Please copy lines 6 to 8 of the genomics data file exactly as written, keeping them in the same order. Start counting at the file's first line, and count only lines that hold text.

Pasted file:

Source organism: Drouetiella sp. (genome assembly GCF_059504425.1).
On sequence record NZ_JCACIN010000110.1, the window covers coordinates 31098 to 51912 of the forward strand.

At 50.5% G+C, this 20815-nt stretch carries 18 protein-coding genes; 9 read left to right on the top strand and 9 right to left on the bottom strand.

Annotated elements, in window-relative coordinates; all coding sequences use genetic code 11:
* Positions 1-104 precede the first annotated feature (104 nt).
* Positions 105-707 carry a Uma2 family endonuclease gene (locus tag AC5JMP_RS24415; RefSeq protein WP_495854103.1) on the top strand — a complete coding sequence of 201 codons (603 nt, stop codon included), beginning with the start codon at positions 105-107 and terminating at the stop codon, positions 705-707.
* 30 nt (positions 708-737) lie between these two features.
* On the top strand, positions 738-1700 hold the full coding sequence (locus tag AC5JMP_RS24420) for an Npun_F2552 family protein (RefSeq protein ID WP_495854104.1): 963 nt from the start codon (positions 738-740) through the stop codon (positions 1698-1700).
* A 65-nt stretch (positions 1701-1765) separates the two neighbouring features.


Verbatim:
* Positions 105-707 carry a Uma2 family endonuclease gene (locus tag AC5JMP_RS24415; RefSeq protein WP_495854103.1) on the top strand — a complete coding sequence of 201 codons (603 nt, stop codon included), beginning with the start codon at positions 105-107 and terminating at the stop codon, positions 705-707.
* 30 nt (positions 708-737) lie between these two features.
* On the top strand, positions 738-1700 hold the full coding sequence (locus tag AC5JMP_RS24420) for an Npun_F2552 family protein (RefSeq protein ID WP_495854104.1): 963 nt from the start codon (positions 738-740) through the stop codon (positions 1698-1700).